Saint Laurence and the Holy Grail: The Story of the Holy Chalice of Valencia.
Why the agate cup in the Cathedral of Valencia is the only possible candidate for the Holy Grail.
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Sacred Blood, Sacred Image: The Sudarium of Oviedo, New Evidence for the Authenticity of the Shroud of Turin.
Discover the amazing similarities between the Shroud of Turin and the Sudarium of Oviedo.
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The Sudarium of Oviedo is an ancient, bloodstained cloth that was rescued from the Persian invasion of Jerusalem in 614 AD. Believed to be the Sudarium of the Lord, it was hidden in a chest of relics and taken by sea to Spain. When the Moors invaded the country in 711, the Christians fled to the north with their relics, safeguarding their treasure in a well on the top of a mountain known as Monsacro. Fifty years later Oviedo became its permanent residence, and the cloth has been in the cathedral ever since, exposed very briefly on only three occasions every year.
After nearly two thousand years of obscurity, scientists began to study the linen cloth in 1988. It is now linked to the Shroud of Turin because of the remarkable similarities between the bloodstains found on both relics. The Spanish Center for Sindonology (CES), the association responsible for the research, has discovered a wealth of knowledge about the Sudarium, first-century Jewish burial customs, and the meaning of the evangelical texts that mention the funerary linens. Their findings were published in Spanish in 1994, but have been inaccessible to the average reader.
Sacred Blood, Sacred Image is a comprehensive examination of these studies, which have been translated, expanded and explained in non-technical language by the author, now a member of the Spanish investigative team. In this book the reader will follow the odyssey of the cloth from the tomb to Oviedo, entering into the fascinating historical, scientific, cultural, and Biblical investigations that have led many to believe that the Oviedo cloth is the linen that had covered the head of Jesus of Nazareth, as mentioned in John 20:7.
Twenty pages of color photographs appear in this beautifully published, 224-page hardcover edition. Many are from the Spanish Center for Sindonology (CES), and explain visually the bloodstains and wrinkles found on the cloth, its compatibility with the Shroud of Turin, how the cloth was used, and its historical odyssey from Jerusalem to Spain.
Since the time of Christ, many have wondered about the whereabouts of the cup used by Jesus of Nazareth at the Last Supper. Made of agate, with stripes that resemble fire, the relic was described in the legends of the Holy Grail, and sought by many when it was hidden in the Pyrenean Monastery of San Juan de la Peña after the Muslim invasion of Spain. The Spaniard Saint Laurence, deacon and treasurer of the Church under Sixtus II, saved it from the third-century Roman Emperor Valerian by sending it to his homeland, and was consequently roasted on a gridiron. Centuries later, many endangered their lives rescuing it from the desecration and burning of the Cathedral of Valencia during the Spanish Civil War.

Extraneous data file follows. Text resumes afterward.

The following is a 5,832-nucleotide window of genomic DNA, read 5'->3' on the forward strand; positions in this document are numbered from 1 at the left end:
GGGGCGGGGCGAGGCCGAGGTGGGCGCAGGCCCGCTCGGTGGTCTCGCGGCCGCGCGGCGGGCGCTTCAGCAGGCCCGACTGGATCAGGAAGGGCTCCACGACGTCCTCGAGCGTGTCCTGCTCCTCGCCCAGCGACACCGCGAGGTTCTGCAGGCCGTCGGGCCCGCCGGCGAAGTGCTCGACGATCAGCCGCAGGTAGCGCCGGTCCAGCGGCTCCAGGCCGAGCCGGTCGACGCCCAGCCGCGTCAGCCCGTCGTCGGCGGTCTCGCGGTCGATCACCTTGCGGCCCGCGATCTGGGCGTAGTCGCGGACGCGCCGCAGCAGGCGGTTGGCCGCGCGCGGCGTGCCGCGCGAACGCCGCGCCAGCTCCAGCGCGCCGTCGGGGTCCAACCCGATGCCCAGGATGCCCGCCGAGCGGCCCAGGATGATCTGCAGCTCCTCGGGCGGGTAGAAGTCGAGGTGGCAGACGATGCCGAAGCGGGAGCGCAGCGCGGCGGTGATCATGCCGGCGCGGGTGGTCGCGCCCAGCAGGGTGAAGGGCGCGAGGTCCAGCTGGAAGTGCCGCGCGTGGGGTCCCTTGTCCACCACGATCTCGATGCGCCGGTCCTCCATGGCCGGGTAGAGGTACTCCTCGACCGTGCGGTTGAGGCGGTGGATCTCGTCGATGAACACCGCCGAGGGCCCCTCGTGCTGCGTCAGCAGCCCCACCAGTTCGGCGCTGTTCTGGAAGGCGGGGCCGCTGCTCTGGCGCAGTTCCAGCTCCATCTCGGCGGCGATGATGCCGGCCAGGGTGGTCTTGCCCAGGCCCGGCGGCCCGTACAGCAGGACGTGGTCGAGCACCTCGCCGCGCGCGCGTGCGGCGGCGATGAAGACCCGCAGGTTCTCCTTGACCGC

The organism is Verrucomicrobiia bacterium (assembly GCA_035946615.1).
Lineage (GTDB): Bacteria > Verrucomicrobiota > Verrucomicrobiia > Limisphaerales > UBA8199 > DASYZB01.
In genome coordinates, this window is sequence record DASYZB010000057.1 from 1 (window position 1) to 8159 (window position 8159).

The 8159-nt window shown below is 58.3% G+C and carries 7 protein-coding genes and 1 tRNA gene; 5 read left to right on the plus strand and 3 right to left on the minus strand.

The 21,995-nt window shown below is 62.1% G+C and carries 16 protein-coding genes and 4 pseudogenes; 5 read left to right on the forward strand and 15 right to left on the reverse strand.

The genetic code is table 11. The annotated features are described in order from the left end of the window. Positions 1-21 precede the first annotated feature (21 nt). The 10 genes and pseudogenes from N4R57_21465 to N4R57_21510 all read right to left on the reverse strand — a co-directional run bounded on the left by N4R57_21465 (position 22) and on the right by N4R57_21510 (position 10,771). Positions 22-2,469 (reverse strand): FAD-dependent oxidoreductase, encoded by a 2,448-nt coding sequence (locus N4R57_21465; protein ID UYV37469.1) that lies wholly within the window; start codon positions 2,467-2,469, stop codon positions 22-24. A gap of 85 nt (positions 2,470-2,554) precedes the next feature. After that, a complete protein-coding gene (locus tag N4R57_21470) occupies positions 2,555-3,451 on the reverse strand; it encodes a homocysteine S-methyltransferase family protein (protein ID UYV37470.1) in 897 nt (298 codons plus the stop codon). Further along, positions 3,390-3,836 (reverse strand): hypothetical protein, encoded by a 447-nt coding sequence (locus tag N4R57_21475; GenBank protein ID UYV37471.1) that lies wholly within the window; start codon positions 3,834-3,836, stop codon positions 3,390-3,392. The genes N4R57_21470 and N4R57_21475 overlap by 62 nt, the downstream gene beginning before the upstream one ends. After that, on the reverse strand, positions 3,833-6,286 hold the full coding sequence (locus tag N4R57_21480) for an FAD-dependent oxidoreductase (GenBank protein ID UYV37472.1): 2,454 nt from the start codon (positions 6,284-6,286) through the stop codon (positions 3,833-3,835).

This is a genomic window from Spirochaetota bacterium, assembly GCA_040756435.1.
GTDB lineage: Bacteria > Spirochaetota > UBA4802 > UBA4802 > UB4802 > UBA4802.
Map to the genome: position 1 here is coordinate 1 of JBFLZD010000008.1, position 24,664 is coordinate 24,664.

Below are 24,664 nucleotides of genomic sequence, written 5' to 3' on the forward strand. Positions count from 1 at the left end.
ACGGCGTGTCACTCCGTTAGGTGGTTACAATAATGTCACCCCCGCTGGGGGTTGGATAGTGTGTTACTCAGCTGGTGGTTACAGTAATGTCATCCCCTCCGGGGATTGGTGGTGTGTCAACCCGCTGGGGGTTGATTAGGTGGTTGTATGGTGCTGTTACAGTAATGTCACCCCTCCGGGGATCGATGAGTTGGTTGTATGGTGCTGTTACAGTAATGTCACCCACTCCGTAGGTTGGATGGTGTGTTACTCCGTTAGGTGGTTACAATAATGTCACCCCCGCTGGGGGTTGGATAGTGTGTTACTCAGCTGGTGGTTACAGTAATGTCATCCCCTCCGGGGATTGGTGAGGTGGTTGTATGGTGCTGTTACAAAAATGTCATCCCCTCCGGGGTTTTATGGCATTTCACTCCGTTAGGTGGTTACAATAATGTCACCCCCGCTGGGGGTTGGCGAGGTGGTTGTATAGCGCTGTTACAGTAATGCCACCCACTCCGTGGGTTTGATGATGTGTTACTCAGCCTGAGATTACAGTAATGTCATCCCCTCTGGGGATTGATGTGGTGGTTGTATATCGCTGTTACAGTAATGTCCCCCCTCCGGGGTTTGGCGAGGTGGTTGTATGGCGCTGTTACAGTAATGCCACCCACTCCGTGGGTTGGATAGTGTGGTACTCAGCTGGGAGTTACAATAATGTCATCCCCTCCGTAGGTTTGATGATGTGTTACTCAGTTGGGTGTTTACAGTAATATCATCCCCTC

The story is told here for the first time in English. In spite of a lack of written documentation, the tradition of Aragón, Spain, has always insisted that the agate cup of the Holy Chalice of Valencia was sent to Spain by Saint Laurence shortly before his martyrdom. Now, however, there is new evidence: A sixth-century manuscript written in Latin by Saint Donato, an Augustinian monk from Africa who founded a monastery in the vicinity of Valencia, provides never-before-published details about the martyr Laurence, who was born in Valencia but destined for Italy. It explicitly mentions the transfer of the Holy Cup of the Last Supper to Spain.
The author, Janice Bennett, acquaints the reader with the enthralling story of the Holy Chalice, the renowned relic that embarked from the Last Supper on an amazing pilgrimage that providentially ended in the Cathedral of Valencia. The author presents abundant evidence for authenticity, delving into topics such as the importance of relics for the early Christians, the reliance of ancient civilizations on oral tradition, and the veracity of Saint Laurence’s death of the gridiron. The narration will dispel forever the erroneous notion that the Holy Grail was lost. Thirty-two pages of color photographs reveal the centuries-old popularity of Laurence in the area of Huesca, Spain, where locals are convinced he was the first savior of the Holy Grail. For centuries, the name of Saint Laurence and the Holy Grail have been synonymous.